Homegrown is the operative summer term for produce suppliers in Washington and Oregon.
“It’s really strong,” Mark Adams, owner of Seattle-based Northwest Specialty Produce, said of demand for locally grown produce.
“People in the state of Washington are really, really set on local produce.”
He said interest is keener in the Pacific Northwest than other areas. Adams said that he lived in California for 30 years and found that the growing region was not a specific selling point for produce there.
“I’ve been here 14 years, and it really stands out, how strong the market here for local produce is.”
If it grows in the area, it will sell, Adams said.
“The stores really push it with signage and all kinds of point-of-purchase stuff,” he said. “That’s where it really goes.”
For some items, the homegrown season is a short but sweet proposition, said Dale Hayton, sales manager for Valley Pride Sales, Mount Vernon, Wash.
“For us, our broccoli is very, very well received here locally, and the potatoes, as well, and across the country, too. The berries create quite a bit of excitement. It’s a very short window,” he said.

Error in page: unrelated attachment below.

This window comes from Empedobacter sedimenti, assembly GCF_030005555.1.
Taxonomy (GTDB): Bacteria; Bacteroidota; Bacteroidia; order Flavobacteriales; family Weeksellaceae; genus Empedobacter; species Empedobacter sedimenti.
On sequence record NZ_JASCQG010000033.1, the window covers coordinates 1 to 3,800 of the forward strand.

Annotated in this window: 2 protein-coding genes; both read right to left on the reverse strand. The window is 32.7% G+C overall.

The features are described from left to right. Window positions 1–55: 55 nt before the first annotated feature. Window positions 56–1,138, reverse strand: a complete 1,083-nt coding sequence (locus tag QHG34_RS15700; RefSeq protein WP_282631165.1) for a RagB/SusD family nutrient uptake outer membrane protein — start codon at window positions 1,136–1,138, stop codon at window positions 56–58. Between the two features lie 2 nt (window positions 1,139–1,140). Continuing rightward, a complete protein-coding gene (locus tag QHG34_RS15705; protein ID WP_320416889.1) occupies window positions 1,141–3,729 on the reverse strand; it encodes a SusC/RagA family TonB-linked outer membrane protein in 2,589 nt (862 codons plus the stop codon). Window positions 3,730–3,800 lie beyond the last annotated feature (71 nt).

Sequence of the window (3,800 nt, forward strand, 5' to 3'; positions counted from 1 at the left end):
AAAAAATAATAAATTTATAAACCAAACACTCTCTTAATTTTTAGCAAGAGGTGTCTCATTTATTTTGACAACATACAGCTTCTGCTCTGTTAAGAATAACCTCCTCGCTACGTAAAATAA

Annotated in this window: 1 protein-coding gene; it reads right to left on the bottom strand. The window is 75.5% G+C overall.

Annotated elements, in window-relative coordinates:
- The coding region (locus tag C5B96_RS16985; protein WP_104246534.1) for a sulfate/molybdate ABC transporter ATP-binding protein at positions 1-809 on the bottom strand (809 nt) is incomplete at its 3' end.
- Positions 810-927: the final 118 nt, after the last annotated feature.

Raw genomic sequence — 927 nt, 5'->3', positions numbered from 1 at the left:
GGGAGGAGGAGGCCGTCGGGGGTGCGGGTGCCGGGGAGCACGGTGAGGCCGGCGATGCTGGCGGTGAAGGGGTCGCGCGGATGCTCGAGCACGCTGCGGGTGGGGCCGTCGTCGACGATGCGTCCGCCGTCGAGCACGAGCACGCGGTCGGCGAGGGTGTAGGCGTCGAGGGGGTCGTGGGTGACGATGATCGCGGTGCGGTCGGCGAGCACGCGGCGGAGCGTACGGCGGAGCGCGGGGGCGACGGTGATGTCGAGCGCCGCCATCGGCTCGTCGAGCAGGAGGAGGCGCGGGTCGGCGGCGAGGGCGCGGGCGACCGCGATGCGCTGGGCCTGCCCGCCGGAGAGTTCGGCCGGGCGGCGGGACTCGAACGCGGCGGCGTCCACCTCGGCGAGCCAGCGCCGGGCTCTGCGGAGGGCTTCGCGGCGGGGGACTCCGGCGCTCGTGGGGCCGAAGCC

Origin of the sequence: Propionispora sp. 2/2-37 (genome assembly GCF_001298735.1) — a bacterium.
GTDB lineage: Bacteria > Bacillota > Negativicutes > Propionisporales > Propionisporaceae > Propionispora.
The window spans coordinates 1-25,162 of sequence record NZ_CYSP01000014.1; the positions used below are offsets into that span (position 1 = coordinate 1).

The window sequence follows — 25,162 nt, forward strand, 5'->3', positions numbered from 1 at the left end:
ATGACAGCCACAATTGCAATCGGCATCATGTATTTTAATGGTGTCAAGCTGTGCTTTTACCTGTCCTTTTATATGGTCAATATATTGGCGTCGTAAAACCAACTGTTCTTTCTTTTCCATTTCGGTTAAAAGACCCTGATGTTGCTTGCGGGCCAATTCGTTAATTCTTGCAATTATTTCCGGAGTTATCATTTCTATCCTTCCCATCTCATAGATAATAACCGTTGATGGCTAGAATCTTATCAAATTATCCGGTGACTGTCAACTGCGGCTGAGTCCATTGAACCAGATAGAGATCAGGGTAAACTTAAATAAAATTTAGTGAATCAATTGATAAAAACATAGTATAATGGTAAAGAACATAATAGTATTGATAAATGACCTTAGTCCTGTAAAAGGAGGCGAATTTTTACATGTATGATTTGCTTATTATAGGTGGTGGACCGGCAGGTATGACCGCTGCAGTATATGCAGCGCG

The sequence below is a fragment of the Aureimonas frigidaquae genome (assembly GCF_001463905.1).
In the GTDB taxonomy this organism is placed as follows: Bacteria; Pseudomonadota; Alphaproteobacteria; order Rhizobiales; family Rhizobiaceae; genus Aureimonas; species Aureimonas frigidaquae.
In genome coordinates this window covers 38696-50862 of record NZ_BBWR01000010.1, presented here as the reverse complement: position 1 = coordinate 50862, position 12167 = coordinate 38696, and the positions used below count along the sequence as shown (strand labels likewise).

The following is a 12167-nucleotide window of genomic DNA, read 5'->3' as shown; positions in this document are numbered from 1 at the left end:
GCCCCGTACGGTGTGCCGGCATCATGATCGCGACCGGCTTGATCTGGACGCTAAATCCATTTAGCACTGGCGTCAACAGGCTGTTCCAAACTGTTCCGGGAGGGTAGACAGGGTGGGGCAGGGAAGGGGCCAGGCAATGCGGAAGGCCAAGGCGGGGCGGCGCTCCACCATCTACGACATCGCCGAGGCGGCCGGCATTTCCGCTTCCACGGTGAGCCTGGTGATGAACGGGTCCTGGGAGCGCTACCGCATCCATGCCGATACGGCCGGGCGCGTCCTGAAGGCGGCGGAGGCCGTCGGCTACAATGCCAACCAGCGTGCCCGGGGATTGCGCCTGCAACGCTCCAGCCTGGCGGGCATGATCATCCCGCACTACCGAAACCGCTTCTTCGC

The raspberry deal runs in July. Blueberries run mid-July and through September. Blackberries go from August to mid-October, he said.
Weather has slowed down the onset of the homegrown season this year, Hayton said, adding that a succession of heavy rainfalls blew through the area beginning around May 20 and through mid-June.
That could affect volume this year, Hayton said.
“There’s definitely going to be down yields on a few items,” he said.
“And we’re not going to know a whole lot until we see things come out of the ground a little more. It’s been challenging, that’s for sure.”
Tom Lively, senior account representative with Eugene, Ore.-based Organically Grown Co. said Oregon had one sunny day in May.
Things were little different as June came on, he added.
“We beat the June record for rain in three days,” he said. “It’s all a very mathematical process: We need heat units and lots of them.”
Volume in some crops will be down dramatically, Lively said.
“We had a grower that was supposed to have 30,000 cases of asparagus and ended up with about 3,000,” he said.
“It was a complete collapse. It was never warm enough for the stuff to come up, and when it finally did, it was windy, and the spears were all curved. A lot of our farmers have struggled. It makes the guys who put greenhouses in look real smart.”
Weather causes delays
By mid-June, Lively said he was looking at delays in many crops.